My eyes want to look where your eyes are looking: Exploring the tendency to imitate another individual's gaze

Paola Ricciardelli, Emanuela Bricolo, Salvatore M. Aglioti, Leonardo Chelazzi

Research output: Contribution to journalArticle

Abstract

In this study we investigated the tendency of humans to imitate the gaze direction of other individuals. Distracting gaze stimuli or non biological directional cues (arrows) were presented to observers performing an instructed saccadic eye movement task. Eye movement recordings showed that observers performed less accurately when the distracting gaze and the instructed saccade had opposite directions, with a substantial number of saccades matching the direction of the distracting gaze. Static (Experiment 1) and dynamic (Experiment 2) gaze distracters, but not pointing arrows (Experiment 3), produced the effect. Results show a strong predisposition of humans to imitate somebody else's oculomotor behaviour, even when detrimental to task performance. This is likely linked to a strong tendency to share attentional states of other individuals, known as joint attention.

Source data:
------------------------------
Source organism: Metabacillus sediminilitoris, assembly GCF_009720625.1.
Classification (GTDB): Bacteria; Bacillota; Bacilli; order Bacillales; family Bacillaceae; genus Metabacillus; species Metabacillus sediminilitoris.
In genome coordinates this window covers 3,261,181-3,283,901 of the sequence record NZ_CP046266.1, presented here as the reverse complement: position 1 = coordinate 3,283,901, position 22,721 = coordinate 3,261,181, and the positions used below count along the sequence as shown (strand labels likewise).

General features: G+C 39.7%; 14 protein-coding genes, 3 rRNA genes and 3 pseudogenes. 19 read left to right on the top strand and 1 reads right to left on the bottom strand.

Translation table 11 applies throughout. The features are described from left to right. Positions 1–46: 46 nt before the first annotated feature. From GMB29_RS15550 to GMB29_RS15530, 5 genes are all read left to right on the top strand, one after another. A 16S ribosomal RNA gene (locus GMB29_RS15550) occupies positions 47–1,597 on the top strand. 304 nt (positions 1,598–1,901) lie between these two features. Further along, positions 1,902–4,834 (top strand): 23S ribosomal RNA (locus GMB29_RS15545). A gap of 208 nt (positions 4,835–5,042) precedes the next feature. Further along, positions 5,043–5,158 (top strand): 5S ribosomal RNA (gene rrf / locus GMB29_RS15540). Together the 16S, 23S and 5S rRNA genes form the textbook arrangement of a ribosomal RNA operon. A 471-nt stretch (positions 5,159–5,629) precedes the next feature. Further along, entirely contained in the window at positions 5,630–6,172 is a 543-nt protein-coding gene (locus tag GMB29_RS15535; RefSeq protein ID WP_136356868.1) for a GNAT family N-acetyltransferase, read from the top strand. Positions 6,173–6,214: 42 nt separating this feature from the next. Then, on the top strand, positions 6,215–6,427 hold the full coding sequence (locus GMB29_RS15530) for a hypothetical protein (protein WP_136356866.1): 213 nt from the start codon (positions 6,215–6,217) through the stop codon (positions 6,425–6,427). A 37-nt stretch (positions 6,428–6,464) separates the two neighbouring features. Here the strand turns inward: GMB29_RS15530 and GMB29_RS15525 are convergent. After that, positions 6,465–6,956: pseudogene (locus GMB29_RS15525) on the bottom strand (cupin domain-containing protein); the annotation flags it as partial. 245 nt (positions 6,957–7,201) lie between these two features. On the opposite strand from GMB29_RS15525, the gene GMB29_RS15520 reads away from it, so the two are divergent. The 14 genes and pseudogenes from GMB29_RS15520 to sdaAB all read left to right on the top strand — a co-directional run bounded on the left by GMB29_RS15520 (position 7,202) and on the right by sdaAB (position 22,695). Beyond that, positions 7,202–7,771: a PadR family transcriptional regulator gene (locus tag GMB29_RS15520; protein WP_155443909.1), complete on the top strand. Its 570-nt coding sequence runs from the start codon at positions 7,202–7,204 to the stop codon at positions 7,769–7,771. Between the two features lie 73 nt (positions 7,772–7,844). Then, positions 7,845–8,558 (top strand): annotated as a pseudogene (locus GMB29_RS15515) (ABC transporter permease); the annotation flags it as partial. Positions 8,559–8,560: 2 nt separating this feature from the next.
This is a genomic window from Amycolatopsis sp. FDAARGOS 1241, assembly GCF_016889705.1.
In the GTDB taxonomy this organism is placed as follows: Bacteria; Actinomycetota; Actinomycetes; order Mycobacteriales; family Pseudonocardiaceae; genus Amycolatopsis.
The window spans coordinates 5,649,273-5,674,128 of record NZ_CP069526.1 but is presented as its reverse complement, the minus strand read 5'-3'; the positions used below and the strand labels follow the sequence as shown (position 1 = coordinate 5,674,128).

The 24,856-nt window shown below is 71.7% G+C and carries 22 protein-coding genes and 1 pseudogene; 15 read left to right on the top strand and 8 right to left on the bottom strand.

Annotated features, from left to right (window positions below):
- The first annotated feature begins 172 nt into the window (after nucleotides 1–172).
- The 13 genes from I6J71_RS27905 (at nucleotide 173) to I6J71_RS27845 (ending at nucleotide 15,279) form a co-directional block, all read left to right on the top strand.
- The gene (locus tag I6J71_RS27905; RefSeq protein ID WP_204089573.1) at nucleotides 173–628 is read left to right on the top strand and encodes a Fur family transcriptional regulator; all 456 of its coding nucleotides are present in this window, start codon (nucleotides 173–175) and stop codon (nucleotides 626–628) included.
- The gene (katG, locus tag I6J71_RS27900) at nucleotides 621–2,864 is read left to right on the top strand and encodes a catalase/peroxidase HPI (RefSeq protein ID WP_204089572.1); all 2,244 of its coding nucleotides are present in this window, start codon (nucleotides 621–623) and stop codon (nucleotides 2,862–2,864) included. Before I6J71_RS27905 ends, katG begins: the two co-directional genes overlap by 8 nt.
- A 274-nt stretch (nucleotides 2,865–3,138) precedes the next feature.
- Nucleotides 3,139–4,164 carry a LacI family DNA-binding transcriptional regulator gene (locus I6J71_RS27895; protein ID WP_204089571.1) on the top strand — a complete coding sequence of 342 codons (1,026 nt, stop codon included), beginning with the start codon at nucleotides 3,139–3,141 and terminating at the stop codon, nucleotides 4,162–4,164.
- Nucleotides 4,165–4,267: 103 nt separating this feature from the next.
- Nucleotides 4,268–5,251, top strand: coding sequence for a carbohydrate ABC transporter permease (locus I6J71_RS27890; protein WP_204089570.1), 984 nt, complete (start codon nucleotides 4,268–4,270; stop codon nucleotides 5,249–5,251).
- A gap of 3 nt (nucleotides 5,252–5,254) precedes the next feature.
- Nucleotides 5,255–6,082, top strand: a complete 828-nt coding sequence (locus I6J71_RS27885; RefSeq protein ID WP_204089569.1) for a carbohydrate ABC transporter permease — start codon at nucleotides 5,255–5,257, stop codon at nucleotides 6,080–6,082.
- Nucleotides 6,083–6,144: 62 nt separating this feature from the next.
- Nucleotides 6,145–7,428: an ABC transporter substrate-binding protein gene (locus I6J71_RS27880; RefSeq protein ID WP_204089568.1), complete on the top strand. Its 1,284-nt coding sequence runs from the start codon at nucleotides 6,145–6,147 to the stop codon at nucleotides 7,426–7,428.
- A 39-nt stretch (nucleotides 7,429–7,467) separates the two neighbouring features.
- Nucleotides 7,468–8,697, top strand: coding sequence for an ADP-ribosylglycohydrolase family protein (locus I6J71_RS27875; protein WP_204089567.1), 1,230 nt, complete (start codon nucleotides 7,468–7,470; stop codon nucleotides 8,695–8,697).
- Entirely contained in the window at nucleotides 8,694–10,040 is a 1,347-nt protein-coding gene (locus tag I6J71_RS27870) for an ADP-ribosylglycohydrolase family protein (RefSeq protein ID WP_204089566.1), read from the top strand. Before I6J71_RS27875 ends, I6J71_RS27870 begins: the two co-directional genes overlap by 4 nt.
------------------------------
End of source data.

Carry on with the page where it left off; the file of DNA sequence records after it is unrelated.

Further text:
Original languageEnglish
Pages (from-to)2259-2264
Number of pages6
JournalNeuroReport
Volume13
Issue number17
DOIs
Publication statusPublished - Dec 3 2002

Fingerprint

Saccades
Task Performance and Analysis
Eye Movements
Cues
Direction compound

Keywords

  • Gaze
  • Imitation
  • Joint attention
  • Mirror system
  • Oculomotor behaviour
  • Social attention
  • Social cognition

ASJC Scopus subject areas

  • Neuroscience(all)

Cite this

My eyes want to look where your eyes are looking : Exploring the tendency to imitate another individual's gaze. / Ricciardelli, Paola; Bricolo, Emanuela; Aglioti, Salvatore M.; Chelazzi, Leonardo.

In: NeuroReport, Vol. 13, No. 17, 03.12.2002, p. 2259-2264.

Research output: Contribution to journalArticle

Ricciardelli, Paola ; Bricolo, Emanuela ; Aglioti, Salvatore M. ; Chelazzi, Leonardo. / My eyes want to look where your eyes are looking : Exploring the tendency to imitate another individual's gaze. In: NeuroReport. 2002 ; Vol. 13, No. 17. pp. 2259-2264.
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